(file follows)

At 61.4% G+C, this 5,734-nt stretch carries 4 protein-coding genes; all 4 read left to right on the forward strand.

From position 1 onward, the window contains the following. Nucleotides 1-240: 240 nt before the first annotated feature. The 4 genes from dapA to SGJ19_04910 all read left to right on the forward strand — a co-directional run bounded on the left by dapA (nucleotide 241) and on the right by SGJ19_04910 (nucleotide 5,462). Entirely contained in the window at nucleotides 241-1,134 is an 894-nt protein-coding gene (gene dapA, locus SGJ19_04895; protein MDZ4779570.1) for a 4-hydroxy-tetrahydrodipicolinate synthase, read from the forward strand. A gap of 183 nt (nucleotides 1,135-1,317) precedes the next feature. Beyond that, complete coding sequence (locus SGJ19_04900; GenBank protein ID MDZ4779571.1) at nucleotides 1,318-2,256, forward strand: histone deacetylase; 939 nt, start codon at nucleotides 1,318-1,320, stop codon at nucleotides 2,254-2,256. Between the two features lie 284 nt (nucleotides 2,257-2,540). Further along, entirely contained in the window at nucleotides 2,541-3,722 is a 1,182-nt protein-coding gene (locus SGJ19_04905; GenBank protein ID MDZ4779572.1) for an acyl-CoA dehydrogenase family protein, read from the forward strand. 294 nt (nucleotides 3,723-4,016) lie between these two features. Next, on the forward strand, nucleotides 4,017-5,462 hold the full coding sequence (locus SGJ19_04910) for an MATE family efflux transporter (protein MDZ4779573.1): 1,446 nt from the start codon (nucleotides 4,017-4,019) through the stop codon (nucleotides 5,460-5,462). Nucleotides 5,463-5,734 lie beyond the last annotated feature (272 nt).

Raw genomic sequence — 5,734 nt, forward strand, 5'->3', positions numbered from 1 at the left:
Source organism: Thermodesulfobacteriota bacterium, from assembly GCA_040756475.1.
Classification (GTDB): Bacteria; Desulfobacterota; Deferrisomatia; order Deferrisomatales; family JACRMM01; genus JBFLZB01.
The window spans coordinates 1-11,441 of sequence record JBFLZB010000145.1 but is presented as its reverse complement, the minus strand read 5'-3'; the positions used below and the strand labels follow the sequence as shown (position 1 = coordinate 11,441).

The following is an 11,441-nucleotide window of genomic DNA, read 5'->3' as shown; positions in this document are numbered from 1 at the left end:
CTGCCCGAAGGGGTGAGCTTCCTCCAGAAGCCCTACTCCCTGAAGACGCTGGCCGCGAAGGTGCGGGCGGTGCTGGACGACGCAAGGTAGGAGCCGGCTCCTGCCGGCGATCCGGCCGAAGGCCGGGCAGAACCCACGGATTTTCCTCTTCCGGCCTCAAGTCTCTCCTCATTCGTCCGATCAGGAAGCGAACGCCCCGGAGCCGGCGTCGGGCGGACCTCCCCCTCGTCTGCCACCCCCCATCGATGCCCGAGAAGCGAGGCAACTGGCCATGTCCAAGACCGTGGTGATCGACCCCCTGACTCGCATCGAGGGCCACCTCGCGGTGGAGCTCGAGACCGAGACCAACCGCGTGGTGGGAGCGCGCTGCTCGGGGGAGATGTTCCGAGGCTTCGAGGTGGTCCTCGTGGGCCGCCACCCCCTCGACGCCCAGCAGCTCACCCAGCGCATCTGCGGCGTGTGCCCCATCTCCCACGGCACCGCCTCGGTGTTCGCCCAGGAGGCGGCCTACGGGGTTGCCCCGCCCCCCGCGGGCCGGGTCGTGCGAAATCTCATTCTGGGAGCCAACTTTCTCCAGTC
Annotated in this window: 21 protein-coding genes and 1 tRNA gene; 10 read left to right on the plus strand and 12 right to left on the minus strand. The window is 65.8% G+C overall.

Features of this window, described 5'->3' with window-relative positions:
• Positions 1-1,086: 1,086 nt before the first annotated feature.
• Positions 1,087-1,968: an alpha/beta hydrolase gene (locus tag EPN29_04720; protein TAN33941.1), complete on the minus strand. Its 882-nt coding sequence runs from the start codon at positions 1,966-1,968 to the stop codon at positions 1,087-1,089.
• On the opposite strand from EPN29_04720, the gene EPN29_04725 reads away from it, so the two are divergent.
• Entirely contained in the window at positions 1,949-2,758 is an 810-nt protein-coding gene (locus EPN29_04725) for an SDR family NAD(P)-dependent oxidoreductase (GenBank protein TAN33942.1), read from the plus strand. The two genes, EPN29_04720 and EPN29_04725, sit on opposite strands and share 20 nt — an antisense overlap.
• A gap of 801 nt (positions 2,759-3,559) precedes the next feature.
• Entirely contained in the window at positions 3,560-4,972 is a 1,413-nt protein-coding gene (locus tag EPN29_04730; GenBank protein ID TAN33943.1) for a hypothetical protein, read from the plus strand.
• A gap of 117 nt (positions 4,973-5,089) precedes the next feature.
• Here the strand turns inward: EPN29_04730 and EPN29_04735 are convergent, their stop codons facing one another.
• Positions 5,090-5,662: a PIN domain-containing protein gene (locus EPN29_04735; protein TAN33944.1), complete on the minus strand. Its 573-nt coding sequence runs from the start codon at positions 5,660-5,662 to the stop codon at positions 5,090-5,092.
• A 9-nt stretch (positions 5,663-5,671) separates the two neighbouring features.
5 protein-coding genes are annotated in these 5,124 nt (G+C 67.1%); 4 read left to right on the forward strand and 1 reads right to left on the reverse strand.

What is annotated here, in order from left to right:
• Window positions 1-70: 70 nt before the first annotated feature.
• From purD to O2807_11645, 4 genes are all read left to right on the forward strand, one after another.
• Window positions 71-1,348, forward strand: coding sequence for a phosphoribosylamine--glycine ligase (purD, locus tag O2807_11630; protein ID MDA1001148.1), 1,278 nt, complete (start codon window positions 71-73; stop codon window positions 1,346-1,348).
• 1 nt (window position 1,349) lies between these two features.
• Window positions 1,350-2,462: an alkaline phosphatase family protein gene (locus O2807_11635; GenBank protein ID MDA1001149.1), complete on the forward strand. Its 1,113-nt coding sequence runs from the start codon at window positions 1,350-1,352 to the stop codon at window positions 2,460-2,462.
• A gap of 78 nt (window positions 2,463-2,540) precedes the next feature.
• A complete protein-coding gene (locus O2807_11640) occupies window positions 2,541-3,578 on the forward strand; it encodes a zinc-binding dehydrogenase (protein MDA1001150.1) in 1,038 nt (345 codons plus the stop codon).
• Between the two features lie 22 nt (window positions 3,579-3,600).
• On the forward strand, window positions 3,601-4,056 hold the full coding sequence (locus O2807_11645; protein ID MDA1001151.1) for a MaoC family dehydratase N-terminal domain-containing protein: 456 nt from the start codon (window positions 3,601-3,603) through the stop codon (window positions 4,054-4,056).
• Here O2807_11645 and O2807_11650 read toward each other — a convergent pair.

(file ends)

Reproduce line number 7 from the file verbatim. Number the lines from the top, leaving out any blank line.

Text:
The following is an 11,441-nucleotide window of genomic DNA, read 5'->3' as shown; positions in this document are numbered from 1 at the left end: